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Iran: Member of the One Million Signatures Campaign Arrested on Baseless Charges

Monday 27 April 2009


International Campaign for Human Rights in Iran: (27 April 2009) Maryam Malek, a member of the One Million Signatures Campaign and a reporter on legal matters related to family courts, was arrested and transferred to Vozara Detention Center on 25 April 2009, after being summoned for interrogation and charged in the Revolutionary Courts, the International Campaign for Human Rights in Iran said today.

She is charged with “propaganda against the state,” and “membership in the One Million Signatures Campaign.” The magistrate, Mr. Heidarifard, has issued bail in the amount of $20,000 (20 Million Toman), but she was not able to provide such large amount. She is currently being held in Tehran’s Evin Prison.

“This arrest reflects the effort to instill fear among women’s rights activists expressing their rightful demands with respect to women’s rights in public conferences as Iranians debate their political future,” said Aaron Rhodes, a spokesperson for the International Campaign for Human Rights in Iran.

“Officials have to be held accountable for their actions and explain which of Malek’s activities in preparing news reports from family courts, and activities designed to collect signatures asking for reform of discriminatory laws, are considered illegal according to law,” he added.

On 22 April 2009, Malek’s home was searched by three security officers, after which she was served with a summons to appear at the Security Police station. According to the website of Change for Equality, when Malek’s family home was searched, not only her room and personal property, but the rooms and possessions of all the members of her household, including her father and brother, were also thoroughly searched. Officials even searched the contents of the refrigerator and inside the oven. After searching the home, officials confiscated 16 CDs, legal books, handwritten materials, her laptop computer, books and materials related to the Million Signatures Campaign including petition forms, and her personal calendar, which includes information on her meetings and activities.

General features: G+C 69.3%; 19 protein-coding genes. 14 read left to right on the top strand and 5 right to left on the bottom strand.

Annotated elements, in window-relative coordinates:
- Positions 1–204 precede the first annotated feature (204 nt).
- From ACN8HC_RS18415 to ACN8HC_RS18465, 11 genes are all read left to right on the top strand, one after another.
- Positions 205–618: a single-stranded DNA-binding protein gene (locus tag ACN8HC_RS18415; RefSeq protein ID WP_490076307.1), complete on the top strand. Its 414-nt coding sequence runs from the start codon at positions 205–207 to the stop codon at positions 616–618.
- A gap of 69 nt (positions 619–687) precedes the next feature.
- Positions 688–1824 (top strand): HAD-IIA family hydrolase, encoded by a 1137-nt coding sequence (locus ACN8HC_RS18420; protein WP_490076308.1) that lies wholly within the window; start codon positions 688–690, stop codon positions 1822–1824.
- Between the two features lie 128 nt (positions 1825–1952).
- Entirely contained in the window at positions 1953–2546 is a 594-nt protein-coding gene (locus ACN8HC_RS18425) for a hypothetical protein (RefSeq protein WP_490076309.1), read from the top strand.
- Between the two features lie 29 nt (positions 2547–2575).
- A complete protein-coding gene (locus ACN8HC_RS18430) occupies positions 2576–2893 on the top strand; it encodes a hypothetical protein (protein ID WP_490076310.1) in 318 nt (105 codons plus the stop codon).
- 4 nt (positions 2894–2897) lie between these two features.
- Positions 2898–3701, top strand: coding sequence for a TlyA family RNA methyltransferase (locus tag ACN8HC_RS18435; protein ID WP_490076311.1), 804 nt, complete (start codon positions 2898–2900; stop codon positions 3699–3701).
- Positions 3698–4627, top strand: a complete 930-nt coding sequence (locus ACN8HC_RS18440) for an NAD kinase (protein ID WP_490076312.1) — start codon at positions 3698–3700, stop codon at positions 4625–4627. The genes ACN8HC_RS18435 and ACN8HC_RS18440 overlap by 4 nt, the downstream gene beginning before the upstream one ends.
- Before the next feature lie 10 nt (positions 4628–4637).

Malek, a 26-year- old student, has written numerous articles about the violence and social and legal injustices faced by women in the family courts system. After the search of her home on 22 April, in an interview with the website of Change for Equality, Maryam explained: “Instead of tending to their official business, the [officers] intimidated my mother through insults and lies. Mr. Najafi [a security officer present on the scene] told my mother: ‘Ms., if only you knew what your daughter was up to, you would kill her.’” Maryam had been released from the hospital on the day her house was searched. At the time, she was still ill and on bed rest at home.

According to Change for Equality, Maryam Malek reported that during her interrogation by Security Police, “they accused me of many things, and I have denied all the accusations.”

“For years, Iranian security and judicial officials who cannot prove the peaceful activities of women’s rights activists to be criminal have been arresting and prosecuting them on baseless charges,” said Rhodes. “The effect has been to subvert the integrity of the Judiciary and to undermine respect, not only in Iran, but around the world. Such arrests do not diminish the determination of Iranian activists to peacefully and legally seek changes in discriminatory laws.”

The International Campaign for Human Rights in Iran expresses its concern for the health and physical safety of Maryam Malek, while demanding that judiciary officials immediately release her, and instead identify and prosecute those within the Judiciary who carry out such illegal actions.

The International Campaign for Human Rights in Iran also urged that all sentences issued against women’s rights activists in Iran in the absence of evidence and due process be dropped and all pending cases against them be closed. The Campaign calls again for the immediate release of women’s rights activist Alieh Eghdamdoust, who is currently serving a three and a half year prison sentence for participating in the peaceful protest in Haft-e Tir Square in 2006 in support of reform of discriminatory laws against women.

 

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